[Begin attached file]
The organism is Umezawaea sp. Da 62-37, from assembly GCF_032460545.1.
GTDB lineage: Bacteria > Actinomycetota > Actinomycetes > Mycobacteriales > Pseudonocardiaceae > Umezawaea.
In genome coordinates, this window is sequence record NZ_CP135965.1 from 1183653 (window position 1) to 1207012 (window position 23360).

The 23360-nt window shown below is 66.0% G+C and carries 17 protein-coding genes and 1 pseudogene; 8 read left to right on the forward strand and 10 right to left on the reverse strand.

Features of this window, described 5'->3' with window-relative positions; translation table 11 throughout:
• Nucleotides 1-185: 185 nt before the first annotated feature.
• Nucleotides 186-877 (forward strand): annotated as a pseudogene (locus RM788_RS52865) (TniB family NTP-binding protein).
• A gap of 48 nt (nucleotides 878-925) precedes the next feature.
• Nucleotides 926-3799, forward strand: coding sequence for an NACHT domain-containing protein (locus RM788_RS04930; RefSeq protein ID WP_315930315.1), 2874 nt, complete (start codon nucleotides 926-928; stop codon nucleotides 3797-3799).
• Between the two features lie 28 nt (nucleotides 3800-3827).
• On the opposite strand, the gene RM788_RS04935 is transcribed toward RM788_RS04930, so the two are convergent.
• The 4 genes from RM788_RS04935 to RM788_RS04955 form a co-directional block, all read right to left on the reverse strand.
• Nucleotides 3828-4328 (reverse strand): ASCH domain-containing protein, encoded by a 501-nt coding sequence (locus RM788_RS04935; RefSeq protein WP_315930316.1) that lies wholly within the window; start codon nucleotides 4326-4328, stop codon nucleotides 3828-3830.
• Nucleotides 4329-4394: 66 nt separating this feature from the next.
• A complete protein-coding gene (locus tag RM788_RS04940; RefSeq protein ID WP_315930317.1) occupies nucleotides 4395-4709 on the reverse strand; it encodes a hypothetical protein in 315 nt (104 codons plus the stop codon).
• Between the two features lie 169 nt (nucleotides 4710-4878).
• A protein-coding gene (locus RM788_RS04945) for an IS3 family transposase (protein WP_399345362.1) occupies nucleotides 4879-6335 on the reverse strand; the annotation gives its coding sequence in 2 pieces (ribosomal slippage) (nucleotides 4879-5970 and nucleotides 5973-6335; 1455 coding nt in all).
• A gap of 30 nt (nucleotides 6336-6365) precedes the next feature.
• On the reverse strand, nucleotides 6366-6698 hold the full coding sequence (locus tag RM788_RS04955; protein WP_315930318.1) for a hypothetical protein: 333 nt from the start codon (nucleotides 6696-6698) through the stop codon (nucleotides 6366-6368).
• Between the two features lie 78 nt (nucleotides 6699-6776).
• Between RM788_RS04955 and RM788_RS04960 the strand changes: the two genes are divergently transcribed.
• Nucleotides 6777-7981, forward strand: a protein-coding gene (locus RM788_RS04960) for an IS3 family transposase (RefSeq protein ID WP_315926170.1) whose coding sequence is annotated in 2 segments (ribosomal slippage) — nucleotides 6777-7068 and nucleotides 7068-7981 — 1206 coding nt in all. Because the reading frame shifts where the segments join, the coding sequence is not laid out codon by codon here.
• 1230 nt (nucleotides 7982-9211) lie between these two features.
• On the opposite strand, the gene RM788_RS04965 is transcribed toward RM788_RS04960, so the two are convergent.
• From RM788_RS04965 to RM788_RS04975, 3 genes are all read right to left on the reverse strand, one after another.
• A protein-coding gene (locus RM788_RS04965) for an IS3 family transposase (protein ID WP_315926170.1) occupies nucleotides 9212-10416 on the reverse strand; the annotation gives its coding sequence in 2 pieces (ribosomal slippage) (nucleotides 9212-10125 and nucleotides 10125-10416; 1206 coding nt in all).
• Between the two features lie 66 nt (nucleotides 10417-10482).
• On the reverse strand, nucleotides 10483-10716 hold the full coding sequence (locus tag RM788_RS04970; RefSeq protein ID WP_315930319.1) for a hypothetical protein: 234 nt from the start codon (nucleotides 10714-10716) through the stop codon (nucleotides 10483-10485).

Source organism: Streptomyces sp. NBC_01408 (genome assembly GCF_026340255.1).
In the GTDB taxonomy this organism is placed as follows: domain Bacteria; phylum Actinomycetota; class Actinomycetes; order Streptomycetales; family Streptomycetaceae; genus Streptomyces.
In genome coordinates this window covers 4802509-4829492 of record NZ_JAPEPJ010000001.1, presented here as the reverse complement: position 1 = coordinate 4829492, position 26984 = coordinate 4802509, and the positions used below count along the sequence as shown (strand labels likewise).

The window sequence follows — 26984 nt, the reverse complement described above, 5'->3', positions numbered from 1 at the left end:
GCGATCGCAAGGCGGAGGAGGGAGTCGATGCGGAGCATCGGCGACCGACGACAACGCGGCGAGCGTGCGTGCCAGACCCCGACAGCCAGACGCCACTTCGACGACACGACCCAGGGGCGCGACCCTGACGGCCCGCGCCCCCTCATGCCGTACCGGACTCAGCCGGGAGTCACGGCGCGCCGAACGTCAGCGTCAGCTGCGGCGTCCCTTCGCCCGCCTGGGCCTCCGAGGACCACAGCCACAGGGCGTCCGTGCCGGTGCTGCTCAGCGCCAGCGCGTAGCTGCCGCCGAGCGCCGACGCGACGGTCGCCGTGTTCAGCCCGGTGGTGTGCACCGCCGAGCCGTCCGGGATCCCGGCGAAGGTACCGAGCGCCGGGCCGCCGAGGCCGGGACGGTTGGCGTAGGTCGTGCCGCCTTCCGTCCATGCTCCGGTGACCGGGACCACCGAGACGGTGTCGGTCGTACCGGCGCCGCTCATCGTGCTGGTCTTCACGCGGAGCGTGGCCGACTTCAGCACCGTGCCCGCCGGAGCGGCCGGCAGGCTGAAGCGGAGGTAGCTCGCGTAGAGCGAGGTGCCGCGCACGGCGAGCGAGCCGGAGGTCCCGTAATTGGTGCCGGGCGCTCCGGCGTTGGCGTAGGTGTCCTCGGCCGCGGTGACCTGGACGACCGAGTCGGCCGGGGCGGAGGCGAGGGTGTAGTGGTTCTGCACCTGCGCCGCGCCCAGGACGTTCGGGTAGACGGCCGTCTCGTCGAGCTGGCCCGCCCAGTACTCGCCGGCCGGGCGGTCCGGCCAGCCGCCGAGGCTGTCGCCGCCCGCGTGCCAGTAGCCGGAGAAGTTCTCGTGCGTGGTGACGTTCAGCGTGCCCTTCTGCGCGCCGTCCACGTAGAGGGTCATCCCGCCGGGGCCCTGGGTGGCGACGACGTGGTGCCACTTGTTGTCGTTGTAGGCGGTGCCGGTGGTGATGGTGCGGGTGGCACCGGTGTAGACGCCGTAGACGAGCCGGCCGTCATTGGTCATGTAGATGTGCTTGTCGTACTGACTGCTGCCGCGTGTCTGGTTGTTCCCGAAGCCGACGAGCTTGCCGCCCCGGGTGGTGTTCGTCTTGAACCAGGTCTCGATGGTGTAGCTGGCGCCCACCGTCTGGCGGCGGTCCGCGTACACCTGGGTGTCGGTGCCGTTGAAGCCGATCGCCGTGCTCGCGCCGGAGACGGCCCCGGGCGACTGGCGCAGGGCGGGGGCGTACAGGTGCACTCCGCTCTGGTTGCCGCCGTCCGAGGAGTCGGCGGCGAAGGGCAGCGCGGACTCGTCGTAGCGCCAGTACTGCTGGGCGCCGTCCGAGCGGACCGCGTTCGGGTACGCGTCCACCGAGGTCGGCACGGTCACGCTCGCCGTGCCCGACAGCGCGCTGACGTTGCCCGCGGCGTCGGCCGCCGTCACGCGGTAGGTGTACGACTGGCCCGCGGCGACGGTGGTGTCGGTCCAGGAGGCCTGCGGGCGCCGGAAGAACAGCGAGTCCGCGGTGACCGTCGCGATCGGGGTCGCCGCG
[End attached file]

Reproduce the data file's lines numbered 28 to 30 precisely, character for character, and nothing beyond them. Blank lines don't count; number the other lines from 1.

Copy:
• On the reverse strand, nucleotides 10483-10716 hold the full coding sequence (locus tag RM788_RS04970; RefSeq protein ID WP_315930319.1) for a hypothetical protein: 234 nt from the start codon (nucleotides 10714-10716) through the stop codon (nucleotides 10483-10485).

Source organism: Streptomyces sp. NBC_01408 (genome assembly GCF_026340255.1).
In the GTDB taxonomy this organism is placed as follows: domain Bacteria; phylum Actinomycetota; class Actinomycetes; order Streptomycetales; family Streptomycetaceae; genus Streptomyces.